– Airdrie & Coatbridge Advertiser, Saturday 18th February, 1905, p.4. 

   CALEDONIAN RAILWAY COMPANY PAY DAMAGES. – In the Court of Session on Tuesday Lord Dundas was informed of the settlement of an action, in which Thomas Crow Darling, solicitor, Stirling, sued the Caledonian Railway Company for £250 damages. The pursuer averred that he was assaulted by a servant of the Company, who endeavoured at Bridge of Allan Station to eject him from a train, shown on the defenders’ time-tables as carrying passengers from Bridge of Allan to Stirling, on the ground that local passengers were not entitled to travel by the train. The defenders averred that their servant asked the pursuer where he was going, and when he said Stirling told him he was not entitled to travel by that train. When the pursuer insisted, they stated that the official merely collected his ticket and left. The defenders admitted that the pursuer held a ticket and was entitled to travel by the train. The defenders have paid the pursuer a sum in name of damages, and also the expenses of the action. Mr Thomas Darling is the elder son of Mr Darling, Westpark. 

– St. Andrews Citizen, Saturday 25th February, 1905, p.5. 




   A terrible accident occurred at Camelon Junction, near Larbert, which resulted fatally to a six-year-old boy named Archibald Allan, who fell from the 1.55 express from Queen Street, Glasgow. The lad was travelling with his father and mother, along with seven other members of the family, to Tillicoultry, where the father had obtained employment as a miner. The child was leaning against the door of the carriage, which had been insecurely fastened, and a sudden swerve of the train threw him violently against it, when it burst open, and precipitated him on to the line.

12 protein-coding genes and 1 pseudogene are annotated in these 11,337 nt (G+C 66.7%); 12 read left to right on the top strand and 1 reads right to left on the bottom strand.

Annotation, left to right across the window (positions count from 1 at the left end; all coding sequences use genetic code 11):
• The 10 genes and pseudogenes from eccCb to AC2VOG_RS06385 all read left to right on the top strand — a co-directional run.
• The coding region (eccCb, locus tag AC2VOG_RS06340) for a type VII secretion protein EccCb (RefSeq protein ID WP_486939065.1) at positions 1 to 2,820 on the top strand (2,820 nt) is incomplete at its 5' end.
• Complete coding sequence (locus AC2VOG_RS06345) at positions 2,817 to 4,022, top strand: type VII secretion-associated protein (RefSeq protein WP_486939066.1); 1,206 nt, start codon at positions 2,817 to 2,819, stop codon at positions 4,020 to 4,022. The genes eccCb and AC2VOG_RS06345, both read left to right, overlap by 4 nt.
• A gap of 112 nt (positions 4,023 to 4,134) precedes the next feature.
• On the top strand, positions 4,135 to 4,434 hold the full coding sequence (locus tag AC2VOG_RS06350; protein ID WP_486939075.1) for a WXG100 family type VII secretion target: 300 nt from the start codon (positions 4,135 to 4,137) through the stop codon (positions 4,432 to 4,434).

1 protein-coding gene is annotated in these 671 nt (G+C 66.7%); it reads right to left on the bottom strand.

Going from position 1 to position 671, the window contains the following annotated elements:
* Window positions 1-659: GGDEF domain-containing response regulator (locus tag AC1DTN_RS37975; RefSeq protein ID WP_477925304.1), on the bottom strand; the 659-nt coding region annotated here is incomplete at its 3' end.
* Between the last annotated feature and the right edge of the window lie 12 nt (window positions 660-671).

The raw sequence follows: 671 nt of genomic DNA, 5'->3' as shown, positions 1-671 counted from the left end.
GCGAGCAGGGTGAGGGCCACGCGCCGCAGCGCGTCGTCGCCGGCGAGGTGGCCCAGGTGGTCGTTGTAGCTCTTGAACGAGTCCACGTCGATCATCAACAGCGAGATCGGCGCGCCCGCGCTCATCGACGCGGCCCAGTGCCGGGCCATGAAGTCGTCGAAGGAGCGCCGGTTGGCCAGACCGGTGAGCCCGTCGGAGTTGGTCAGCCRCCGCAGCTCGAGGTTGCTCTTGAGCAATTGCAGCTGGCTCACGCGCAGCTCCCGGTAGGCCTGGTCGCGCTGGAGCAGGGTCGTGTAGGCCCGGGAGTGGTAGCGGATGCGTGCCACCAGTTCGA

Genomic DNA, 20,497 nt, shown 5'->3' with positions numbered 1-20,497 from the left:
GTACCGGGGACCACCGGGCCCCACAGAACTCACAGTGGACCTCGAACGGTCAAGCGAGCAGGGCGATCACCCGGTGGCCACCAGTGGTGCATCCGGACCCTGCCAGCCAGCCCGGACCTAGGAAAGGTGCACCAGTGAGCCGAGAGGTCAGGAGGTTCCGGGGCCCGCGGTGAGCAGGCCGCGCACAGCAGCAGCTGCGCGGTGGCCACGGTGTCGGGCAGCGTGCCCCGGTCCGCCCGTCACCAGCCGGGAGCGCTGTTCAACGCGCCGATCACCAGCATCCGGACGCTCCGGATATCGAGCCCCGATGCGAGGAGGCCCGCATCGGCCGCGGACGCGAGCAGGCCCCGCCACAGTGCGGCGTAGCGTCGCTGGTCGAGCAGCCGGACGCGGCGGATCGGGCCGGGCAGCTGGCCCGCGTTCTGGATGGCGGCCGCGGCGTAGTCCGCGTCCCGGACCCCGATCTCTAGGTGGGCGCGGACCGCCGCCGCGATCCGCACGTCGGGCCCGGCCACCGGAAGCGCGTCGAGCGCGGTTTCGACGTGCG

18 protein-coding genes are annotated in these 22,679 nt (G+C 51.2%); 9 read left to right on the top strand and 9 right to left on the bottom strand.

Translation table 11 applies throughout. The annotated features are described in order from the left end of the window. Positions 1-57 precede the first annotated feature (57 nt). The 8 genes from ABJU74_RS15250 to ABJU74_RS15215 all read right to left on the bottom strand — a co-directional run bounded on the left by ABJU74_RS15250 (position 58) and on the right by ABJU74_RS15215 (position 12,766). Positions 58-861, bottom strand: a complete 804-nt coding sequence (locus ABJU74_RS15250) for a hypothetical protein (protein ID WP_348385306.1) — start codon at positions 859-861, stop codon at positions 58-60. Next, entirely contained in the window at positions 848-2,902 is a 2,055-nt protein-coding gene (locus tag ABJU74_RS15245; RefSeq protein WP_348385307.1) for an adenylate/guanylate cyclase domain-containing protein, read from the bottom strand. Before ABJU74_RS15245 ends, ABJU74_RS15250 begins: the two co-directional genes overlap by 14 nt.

The father tugged frantically at the communication cord, but in the meantime the accident was noticed by the signalman, who carried him to the box, but the child expired within ten minutes, having sustained fearful injuries. His head was severely smashed, while his right leg was broken in several places, and his right hand crushed to a jelly by the wheels of the train. 

   The body was conveyed to Larbert Station on a special engine, while the railwaymen subscribed towards the expenses, providing the coffin and presenting the father, who is in rather poor circumstances, with a sum of money in addition. 

– Dundee Courier, Tuesday 28th February, 1905, p.4.